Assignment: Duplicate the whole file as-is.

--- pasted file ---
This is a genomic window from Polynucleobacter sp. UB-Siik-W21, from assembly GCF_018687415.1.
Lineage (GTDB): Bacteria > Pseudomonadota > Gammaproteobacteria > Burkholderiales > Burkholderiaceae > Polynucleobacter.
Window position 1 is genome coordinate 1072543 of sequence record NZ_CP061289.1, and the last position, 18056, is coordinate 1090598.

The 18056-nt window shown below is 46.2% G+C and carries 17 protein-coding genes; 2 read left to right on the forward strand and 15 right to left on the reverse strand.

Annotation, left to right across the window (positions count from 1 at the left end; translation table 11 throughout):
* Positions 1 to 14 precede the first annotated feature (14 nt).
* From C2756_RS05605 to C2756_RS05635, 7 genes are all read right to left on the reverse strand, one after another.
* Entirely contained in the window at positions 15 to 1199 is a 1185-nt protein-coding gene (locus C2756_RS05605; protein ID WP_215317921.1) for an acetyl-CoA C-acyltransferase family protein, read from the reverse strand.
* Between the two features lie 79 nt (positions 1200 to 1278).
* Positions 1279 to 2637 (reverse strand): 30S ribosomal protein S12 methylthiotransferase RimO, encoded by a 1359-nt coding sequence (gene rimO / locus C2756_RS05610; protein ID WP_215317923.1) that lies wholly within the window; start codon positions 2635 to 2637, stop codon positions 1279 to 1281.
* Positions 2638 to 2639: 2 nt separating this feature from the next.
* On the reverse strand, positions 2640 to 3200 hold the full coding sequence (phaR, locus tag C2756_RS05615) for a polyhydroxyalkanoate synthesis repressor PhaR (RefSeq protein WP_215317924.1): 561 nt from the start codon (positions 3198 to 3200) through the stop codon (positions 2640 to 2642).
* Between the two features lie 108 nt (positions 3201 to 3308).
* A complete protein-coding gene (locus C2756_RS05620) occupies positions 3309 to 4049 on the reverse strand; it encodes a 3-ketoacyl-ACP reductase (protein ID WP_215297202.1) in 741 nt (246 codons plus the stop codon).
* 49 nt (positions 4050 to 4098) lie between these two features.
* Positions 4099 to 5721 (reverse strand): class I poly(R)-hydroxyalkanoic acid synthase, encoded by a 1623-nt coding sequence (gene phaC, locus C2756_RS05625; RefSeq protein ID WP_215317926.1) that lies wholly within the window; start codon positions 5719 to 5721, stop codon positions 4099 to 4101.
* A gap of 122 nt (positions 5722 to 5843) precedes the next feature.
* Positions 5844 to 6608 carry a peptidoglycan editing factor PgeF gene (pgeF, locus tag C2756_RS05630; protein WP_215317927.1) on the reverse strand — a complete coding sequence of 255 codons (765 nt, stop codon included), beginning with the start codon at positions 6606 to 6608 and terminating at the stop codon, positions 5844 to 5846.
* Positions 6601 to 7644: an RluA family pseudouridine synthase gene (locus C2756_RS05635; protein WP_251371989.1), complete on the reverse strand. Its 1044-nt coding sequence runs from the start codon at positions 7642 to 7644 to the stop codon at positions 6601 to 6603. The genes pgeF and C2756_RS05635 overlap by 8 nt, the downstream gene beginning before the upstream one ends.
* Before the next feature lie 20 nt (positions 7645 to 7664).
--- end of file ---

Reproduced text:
This is a genomic window from Polynucleobacter sp. UB-Siik-W21, from assembly GCF_018687415.1.
Lineage (GTDB): Bacteria > Pseudomonadota > Gammaproteobacteria > Burkholderiales > Burkholderiaceae > Polynucleobacter.
Window position 1 is genome coordinate 1072543 of sequence record NZ_CP061289.1, and the last position, 18056, is coordinate 1090598.

The 18056-nt window shown below is 46.2% G+C and carries 17 protein-coding genes; 2 read left to right on the forward strand and 15 right to left on the reverse strand.

Annotation, left to right across the window (positions count from 1 at the left end; translation table 11 throughout):
* Positions 1 to 14 precede the first annotated feature (14 nt).
* From C2756_RS05605 to C2756_RS05635, 7 genes are all read right to left on the reverse strand, one after another.
* Entirely contained in the window at positions 15 to 1199 is a 1185-nt protein-coding gene (locus C2756_RS05605; protein ID WP_215317921.1) for an acetyl-CoA C-acyltransferase family protein, read from the reverse strand.
* Between the two features lie 79 nt (positions 1200 to 1278).
* Positions 1279 to 2637 (reverse strand): 30S ribosomal protein S12 methylthiotransferase RimO, encoded by a 1359-nt coding sequence (gene rimO / locus C2756_RS05610; protein ID WP_215317923.1) that lies wholly within the window; start codon positions 2635 to 2637, stop codon positions 1279 to 1281.
* Positions 2638 to 2639: 2 nt separating this feature from the next.
* On the reverse strand, positions 2640 to 3200 hold the full coding sequence (phaR, locus tag C2756_RS05615) for a polyhydroxyalkanoate synthesis repressor PhaR (RefSeq protein WP_215317924.1): 561 nt from the start codon (positions 3198 to 3200) through the stop codon (positions 2640 to 2642).
* Between the two features lie 108 nt (positions 3201 to 3308).
* A complete protein-coding gene (locus C2756_RS05620) occupies positions 3309 to 4049 on the reverse strand; it encodes a 3-ketoacyl-ACP reductase (protein ID WP_215297202.1) in 741 nt (246 codons plus the stop codon).
* 49 nt (positions 4050 to 4098) lie between these two features.
* Positions 4099 to 5721 (reverse strand): class I poly(R)-hydroxyalkanoic acid synthase, encoded by a 1623-nt coding sequence (gene phaC, locus C2756_RS05625; RefSeq protein ID WP_215317926.1) that lies wholly within the window; start codon positions 5719 to 5721, stop codon positions 4099 to 4101.
* A gap of 122 nt (positions 5722 to 5843) precedes the next feature.
* Positions 5844 to 6608 carry a peptidoglycan editing factor PgeF gene (pgeF, locus tag C2756_RS05630; protein WP_215317927.1) on the reverse strand — a complete coding sequence of 255 codons (765 nt, stop codon included), beginning with the start codon at positions 6606 to 6608 and terminating at the stop codon, positions 5844 to 5846.
* Positions 6601 to 7644: an RluA family pseudouridine synthase gene (locus C2756_RS05635; protein WP_251371989.1), complete on the reverse strand. Its 1044-nt coding sequence runs from the start codon at positions 7642 to 7644 to the stop codon at positions 6601 to 6603. The genes pgeF and C2756_RS05635 overlap by 8 nt, the downstream gene beginning before the upstream one ends.
* Before the next feature lie 20 nt (positions 7645 to 7664).